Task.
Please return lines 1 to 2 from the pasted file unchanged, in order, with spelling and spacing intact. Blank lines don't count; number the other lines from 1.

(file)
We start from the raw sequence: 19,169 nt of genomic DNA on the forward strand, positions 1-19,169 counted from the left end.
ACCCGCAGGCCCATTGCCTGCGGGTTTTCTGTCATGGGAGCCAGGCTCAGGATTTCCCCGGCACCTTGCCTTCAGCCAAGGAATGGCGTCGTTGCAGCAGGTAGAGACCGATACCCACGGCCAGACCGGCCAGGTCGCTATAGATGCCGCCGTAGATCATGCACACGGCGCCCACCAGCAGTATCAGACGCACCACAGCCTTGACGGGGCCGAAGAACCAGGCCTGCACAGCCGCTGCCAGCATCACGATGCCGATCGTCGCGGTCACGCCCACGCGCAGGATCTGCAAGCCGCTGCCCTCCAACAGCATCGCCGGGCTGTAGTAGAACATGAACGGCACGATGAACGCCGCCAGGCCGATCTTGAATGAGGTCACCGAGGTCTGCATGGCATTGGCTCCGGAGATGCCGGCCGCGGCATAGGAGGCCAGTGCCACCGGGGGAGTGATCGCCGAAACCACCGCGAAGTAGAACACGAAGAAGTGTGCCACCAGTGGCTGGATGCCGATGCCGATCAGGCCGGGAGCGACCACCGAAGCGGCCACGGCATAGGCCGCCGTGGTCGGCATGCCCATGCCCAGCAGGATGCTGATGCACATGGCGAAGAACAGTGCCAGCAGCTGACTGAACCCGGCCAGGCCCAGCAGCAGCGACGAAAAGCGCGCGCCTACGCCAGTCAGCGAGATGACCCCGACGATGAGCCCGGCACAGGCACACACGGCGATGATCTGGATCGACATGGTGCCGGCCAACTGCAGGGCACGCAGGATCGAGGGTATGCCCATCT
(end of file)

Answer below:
We start from the raw sequence: 19,169 nt of genomic DNA on the forward strand, positions 1-19,169 counted from the left end.
ACCCGCAGGCCCATTGCCTGCGGGTTTTCTGTCATGGGAGCCAGGCTCAGGATTTCCCCGGCACCTTGCCTTCAGCCAAGGAATGGCGTCGTTGCAGCAGGTAGAGACCGATACCCACGGCCAGACCGGCCAGGTCGCTATAGATGCCGCCGTAGATCATGCACACGGCGCCCACCAGCAGTATCAGACGCACCACAGCCTTGACGGGGCCGAAGAACCAGGCCTGCACAGCCGCTGCCAGCATCACGATGCCGATCGTCGCGGTCACGCCCACGCGCAGGATCTGCAAGCCGCTGCCCTCCAACAGCATCGCCGGGCTGTAGTAGAACATGAACGGCACGATGAACGCCGCCAGGCCGATCTTGAATGAGGTCACCGAGGTCTGCATGGCATTGGCTCCGGAGATGCCGGCCGCGGCATAGGAGGCCAGTGCCACCGGGGGAGTGATCGCCGAAACCACCGCGAAGTAGAACACGAAGAAGTGTGCCACCAGTGGCTGGATGCCGATGCCGATCAGGCCGGGAGCGACCACCGAAGCGGCCACGGCATAGGCCGCCGTGGTCGGCATGCCCATGCCCAGCAGGATGCTGATGCACATGGCGAAGAACAGTGCCAGCAGCTGACTGAACCCGGCCAGGCCCAGCAGCAGCGACGAAAAGCGCGCGCCTACGCCAGTCAGCGAGATGACCCCGACGATGAGCCCGGCACAGGCACACACGGCGATGATCTGGATCGACATGGTGCCGGCCAACTGCAGGGCACGCAGGATCGAGGGTATGCCCATCT